But, reader, he was not smelling.

He was listening, with his big ears, to the sweet sound that no other mouse seemed to hear.



Chapter Three
once upon a time

DESPEREAUX'S SIBLINGS tried to educate him in the ways of being a mouse. His brother Furlough took him on a tour of the castle to demonstrate the art of scurrying.

"Move side to side," instructed Furlough, scrabbling across the waxed castle floor. "Look over your shoulder all the time, first to the right, then to the left. Don't stop for anything."

But Despereaux wasn't listening to Furlough. He was staring at the light pouring in through the stained-glass windows of the castle. He stood on his hind legs and held his handkerchief over his heart and stared up, up, up into the brilliant light.

"Furlough," he said, "what is this thing? What are all these colors? Are we in heaven?"

"Cripes!" shouted Furlough from a far corner. "Don't stand there in the middle of the floor talking about heaven. Move! You're a mouse, not a man. You've got to scurry."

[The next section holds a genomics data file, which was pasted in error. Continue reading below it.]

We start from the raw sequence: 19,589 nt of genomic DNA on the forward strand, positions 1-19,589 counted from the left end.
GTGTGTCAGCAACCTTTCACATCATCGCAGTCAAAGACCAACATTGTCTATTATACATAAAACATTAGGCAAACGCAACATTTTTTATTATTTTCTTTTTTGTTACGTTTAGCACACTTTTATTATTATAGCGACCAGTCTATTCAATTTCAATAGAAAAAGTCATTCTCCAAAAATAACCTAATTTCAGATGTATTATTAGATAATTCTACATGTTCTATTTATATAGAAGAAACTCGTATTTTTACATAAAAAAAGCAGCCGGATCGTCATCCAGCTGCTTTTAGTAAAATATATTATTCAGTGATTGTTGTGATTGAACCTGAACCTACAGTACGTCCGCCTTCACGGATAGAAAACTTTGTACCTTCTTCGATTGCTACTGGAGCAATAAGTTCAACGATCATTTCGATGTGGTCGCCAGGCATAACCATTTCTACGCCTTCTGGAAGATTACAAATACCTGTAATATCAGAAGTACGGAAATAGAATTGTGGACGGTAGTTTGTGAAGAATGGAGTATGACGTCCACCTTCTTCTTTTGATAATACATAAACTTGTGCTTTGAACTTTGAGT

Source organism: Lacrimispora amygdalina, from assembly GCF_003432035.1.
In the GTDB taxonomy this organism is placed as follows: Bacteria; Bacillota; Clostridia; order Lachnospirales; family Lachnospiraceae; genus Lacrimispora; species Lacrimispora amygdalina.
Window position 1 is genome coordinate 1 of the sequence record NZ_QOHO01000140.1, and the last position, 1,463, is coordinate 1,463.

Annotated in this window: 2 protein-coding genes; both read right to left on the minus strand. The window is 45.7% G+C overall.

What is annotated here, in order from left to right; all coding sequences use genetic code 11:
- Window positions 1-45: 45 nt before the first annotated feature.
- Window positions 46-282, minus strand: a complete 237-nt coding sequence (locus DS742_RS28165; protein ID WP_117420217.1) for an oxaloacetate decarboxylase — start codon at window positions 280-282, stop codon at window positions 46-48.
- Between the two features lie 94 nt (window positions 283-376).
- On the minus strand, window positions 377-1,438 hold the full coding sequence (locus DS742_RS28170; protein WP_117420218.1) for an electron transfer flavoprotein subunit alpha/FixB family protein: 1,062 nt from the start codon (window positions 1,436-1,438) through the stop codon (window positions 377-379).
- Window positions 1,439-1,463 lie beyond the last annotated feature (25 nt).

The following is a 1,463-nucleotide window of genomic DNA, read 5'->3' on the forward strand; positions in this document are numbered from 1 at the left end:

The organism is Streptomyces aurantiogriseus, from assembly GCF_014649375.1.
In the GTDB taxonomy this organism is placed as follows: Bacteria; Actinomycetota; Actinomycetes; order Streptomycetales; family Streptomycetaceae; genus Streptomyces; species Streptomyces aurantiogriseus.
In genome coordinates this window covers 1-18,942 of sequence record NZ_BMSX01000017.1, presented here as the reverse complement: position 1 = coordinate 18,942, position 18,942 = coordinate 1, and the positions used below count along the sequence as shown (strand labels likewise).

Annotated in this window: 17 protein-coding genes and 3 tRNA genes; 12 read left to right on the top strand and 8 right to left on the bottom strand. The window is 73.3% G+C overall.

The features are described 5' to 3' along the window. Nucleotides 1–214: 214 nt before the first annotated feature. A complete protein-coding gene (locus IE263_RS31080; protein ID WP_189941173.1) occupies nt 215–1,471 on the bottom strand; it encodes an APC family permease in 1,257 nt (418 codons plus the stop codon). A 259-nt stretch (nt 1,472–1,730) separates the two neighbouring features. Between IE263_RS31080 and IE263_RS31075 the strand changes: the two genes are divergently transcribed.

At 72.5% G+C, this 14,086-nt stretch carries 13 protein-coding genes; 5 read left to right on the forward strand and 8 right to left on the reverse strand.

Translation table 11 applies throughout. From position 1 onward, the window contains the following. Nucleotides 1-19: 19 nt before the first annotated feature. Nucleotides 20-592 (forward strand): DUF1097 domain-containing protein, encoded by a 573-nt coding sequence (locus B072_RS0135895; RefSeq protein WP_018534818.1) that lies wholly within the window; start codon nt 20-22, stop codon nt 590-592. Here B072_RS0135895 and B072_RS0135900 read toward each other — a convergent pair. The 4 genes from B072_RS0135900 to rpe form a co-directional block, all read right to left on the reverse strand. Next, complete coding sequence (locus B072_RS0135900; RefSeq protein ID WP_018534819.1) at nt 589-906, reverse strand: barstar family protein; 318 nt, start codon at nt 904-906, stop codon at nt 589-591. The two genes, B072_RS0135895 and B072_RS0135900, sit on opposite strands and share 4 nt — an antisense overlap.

"What?" said Despereaux, still staring at the light.

But Furlough was gone.

He had, like a good mouse, disappeared into a hole in the molding.



Despereaux's sister Merlot took him into the castle library, where light came streaming in through tall, high windows and landed on the floor in bright yellow patches.

"Here," said Merlot, "follow me, small brother, and I will instruct you on the fine points of how to nibble paper."

Merlot scurried up a chair and from there hopped onto a table on which there sat a huge, open book.

"This way, small brother," she said as she crawled onto the pages of the book.

And Despereaux followed her from the chair, to the table, to the page.

"Now then," said Merlot. "This glue, here, is tasty, and the paper edges are crunchy and yummy, like so." She nibbled the edge of a page and then looked over at Despereaux.

From Despereaux by Kate DiCamillo. Text copyright 2003 by Kate DiCamillo. Illustrations copyright 2003 by Timothy Basil Ering. All rights reserved. No part of this book may be reproduced, transmitted or stored in an information retrieval system in any form or by any means, graphic, electronic, or mechanical, including photocopying, taping, and recording, without prior written permission from the publisher, Candlewick Press.

Membership Advantages
  • Reviews
  • "Beyond the Book" backstories